Alice Mayhew

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Alice Mayhew
Born(1932-06-14)June 14, 1932
DiedFebruary 4, 2020(2020-02-04) (aged 87)
Manhattan, New York City
OccupationEditor

Alice E. Mayhew (June 14, 1932 – February 4, 2020) was an American editor who was vice president and editorial director for Simon & Schuster.[1][2] Mayhew edited many notable authors, which include Bob Woodward, President Jimmy Carter, Doris Kearns Goodwin, David Brooks, and Ruth Bader Ginsburg. Mayhew was known for publishing books about Washington, D.C., such as All the President's Men by Bob Woodward and Carl Bernstein using a genre which is known as a political narrative, a subgenre of creative nonfiction.[3]

Life and career[edit]

Mayhew was born in 1932 in Brooklyn, New York City, the daughter of Alice and Leonard S. Mayhew. She was raised in the Bronx.[4] She worked at Simon & Schuster since at least the mid 1970s.[5] Books she edited are recognized as having made news through seven presidencies. Mayhew was well-known for working with authors to create narrative or creative nonfiction works, especially those focused on history, politics and Washington, D.C.[3]

While Mayhew did not invent the Washington narrative genre, she helped popularize it in 1974 with the publication of All the President's Men. Richard E. Snyder bought the book for Simon & Schuster and Mayhew was the editor.[5] The book's narrative was less about Watergate and more about Woodward and Bernstein's journalistic research and uncovering of the story.[3] According to Michael Korda in his biography, this book changed America and played a major role in bringing down President Richard Nixon. More importantly, Korda wrote, "it transformed book publishing into a red-hot part of the media"[5] and put Simon & Schuster on the "map as a major publishing force."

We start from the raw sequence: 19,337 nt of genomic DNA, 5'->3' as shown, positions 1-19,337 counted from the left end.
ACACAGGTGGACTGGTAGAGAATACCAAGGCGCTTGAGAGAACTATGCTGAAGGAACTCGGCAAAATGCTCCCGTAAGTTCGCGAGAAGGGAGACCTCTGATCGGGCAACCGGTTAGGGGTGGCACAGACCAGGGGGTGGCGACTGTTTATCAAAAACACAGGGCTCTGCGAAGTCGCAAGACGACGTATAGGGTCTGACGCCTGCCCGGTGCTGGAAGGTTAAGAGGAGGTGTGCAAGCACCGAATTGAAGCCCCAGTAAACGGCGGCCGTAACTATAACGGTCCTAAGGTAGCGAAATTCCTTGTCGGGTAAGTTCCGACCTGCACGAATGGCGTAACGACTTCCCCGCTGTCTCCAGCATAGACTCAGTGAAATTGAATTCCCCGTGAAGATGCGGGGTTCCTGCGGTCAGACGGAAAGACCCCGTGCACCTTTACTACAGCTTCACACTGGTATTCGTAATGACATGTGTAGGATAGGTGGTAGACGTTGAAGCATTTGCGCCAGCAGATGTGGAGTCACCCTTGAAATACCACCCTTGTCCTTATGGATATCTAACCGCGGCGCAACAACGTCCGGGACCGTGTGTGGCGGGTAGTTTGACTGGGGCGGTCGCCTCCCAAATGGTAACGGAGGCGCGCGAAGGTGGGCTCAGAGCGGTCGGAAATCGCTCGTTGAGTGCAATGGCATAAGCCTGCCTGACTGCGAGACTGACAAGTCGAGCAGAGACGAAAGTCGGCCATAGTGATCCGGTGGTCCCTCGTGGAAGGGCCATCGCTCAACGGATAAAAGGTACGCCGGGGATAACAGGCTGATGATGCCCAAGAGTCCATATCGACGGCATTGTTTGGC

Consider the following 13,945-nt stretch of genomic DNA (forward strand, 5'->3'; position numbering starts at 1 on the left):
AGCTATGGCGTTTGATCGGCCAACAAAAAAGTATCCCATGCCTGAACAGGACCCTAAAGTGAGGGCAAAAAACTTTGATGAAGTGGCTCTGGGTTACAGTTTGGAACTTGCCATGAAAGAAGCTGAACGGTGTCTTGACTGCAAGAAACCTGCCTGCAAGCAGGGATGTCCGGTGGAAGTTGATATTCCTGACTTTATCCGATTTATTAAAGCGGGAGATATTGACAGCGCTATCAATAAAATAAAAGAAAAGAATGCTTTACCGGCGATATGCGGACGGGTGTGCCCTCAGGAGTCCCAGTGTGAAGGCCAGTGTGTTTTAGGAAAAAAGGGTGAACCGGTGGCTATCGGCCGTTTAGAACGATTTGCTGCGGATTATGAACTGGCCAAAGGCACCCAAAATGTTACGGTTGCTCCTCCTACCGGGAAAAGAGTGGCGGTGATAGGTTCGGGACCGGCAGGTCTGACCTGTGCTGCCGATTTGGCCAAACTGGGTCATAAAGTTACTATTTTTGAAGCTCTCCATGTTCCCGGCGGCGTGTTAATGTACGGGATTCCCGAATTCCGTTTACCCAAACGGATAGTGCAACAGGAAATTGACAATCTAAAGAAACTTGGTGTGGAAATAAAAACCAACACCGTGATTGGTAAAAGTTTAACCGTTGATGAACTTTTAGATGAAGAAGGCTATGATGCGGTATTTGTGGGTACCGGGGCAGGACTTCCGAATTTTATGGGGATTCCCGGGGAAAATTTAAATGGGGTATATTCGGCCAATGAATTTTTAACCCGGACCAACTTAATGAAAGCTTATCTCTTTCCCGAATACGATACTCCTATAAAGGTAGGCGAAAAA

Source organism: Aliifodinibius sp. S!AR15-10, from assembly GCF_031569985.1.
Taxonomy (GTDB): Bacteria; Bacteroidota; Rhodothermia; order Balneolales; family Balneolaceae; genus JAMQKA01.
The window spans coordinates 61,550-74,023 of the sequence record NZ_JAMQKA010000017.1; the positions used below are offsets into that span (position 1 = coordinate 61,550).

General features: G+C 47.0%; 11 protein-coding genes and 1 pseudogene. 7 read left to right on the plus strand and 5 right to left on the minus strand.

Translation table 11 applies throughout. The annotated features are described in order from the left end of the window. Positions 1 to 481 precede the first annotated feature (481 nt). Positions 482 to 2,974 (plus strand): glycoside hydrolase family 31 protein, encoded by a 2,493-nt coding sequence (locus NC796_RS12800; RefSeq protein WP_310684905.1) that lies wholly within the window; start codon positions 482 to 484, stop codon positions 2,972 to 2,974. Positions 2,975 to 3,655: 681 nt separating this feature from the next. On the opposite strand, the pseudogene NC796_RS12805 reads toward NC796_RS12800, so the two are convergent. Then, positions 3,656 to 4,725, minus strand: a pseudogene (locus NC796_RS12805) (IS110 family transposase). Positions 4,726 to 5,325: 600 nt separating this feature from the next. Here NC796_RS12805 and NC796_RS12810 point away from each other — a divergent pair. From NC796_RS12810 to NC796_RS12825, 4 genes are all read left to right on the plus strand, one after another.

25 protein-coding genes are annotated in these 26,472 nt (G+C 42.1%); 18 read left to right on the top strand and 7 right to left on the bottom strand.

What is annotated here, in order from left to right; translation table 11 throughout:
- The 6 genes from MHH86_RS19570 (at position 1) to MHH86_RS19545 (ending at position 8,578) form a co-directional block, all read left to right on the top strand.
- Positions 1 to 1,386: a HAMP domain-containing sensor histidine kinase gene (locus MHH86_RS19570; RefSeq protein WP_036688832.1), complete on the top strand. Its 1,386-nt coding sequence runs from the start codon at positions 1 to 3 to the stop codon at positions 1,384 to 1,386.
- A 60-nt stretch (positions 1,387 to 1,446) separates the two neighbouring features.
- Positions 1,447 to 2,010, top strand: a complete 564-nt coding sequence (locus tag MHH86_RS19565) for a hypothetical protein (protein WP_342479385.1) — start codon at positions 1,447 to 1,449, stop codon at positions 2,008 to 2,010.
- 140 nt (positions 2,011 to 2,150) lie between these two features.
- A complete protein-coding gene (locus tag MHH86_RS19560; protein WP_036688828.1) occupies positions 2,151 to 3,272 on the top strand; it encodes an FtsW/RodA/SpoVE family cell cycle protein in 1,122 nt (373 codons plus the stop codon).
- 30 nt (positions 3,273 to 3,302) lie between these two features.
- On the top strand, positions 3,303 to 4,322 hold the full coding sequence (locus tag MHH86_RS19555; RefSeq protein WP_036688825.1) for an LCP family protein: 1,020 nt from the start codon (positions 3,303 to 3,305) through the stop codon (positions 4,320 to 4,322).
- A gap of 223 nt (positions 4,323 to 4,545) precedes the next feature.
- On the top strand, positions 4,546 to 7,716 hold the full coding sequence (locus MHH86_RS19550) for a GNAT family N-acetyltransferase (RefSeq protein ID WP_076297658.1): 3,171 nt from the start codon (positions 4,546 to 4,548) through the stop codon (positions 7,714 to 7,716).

Mayhew continued her partnership with Bob Woodward. In 2008, it was reported that the then-71-year-old Mayhew continued to acquire and edit books and was partnering once again with Bob Woodward on the book, The War Within: A Secret White House History 2006–2008.[6] In 2018, ten years later, Bob Woodward also thanked Alice Mayhew in the acknowledgments of his book, Fear: Trump in the White House in 2018.[7] Woodward mentions that Mayhew has been his editor at Simon & Schuster for 46 years and this is their 19th book together. He credits Mayhew's "brilliant engagement on the concept for the book, the pace, structure and tone." When released Fear: Trump in the White House became the fastest opener in Simon & Schuster, selling one million copies in its first week of publication.[8]

Attorney Robert Barnett, who has represented a number of her clients, described this style to The New York Times: "She's great at taking things that are in the daily reporting cycle and putting them into book form with new material that goes beyond what you get daily. These are books that look back, but not years later."[3] Mayhew was known to be meticulous about creating narrative and finding themes in the books she edited.[3] In the same article, author Steven Brill, describes how Mayhew gave him a copy of a book on the Titanic while he was working on his 1978 book, The Teamsters. When Brill complained that the Titanic did not have anything to do with Teamsters, Mayhew told him, "Think of this as a narrative form."[3]